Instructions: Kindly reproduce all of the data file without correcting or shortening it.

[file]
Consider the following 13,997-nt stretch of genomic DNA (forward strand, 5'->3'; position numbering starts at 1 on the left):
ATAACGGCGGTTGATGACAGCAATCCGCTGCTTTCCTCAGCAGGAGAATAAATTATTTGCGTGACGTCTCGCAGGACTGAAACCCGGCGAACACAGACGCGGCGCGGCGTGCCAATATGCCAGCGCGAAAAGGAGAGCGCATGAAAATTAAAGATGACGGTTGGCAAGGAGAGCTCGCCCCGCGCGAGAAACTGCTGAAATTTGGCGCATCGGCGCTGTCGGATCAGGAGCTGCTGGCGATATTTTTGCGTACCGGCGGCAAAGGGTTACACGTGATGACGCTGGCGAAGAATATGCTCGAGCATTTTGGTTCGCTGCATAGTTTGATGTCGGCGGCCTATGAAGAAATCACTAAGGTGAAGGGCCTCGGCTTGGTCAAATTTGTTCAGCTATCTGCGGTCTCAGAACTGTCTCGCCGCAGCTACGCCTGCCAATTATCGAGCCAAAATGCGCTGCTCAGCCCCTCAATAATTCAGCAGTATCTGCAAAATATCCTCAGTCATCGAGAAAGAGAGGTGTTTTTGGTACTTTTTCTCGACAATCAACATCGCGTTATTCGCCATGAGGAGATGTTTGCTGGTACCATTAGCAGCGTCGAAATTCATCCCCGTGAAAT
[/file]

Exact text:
Consider the following 13,997-nt stretch of genomic DNA (forward strand, 5'->3'; position numbering starts at 1 on the left):
ATAACGGCGGTTGATGACAGCAATCCGCTGCTTTCCTCAGCAGGAGAATAAATTATTTGCGTGACGTCTCGCAGGACTGAAACCCGGCGAACACAGACGCGGCGCGGCGTGCCAATATGCCAGCGCGAAAAGGAGAGCGCATGAAAATTAAAGATGACGGTTGGCAAGGAGAGCTCGCCCCGCGCGAGAAACTGCTGAAATTTGGCGCATCGGCGCTGTCGGATCAGGAGCTGCTGGCGATATTTTTGCGTACCGGCGGCAAAGGGTTACACGTGATGACGCTGGCGAAGAATATGCTCGAGCATTTTGGTTCGCTGCATAGTTTGATGTCGGCGGCCTATGAAGAAATCACTAAGGTGAAGGGCCTCGGCTTGGTCAAATTTGTTCAGCTATCTGCGGTCTCAGAACTGTCTCGCCGCAGCTACGCCTGCCAATTATCGAGCCAAAATGCGCTGCTCAGCCCCTCAATAATTCAGCAGTATCTGCAAAATATCCTCAGTCATCGAGAAAGAGAGGTGTTTTTGGTACTTTTTCTCGACAATCAACATCGCGTTATTCGCCATGAGGAGATGTTTGCTGGTACCATTAGCAGCGTCGAAATTCATCCCCGTGAAAT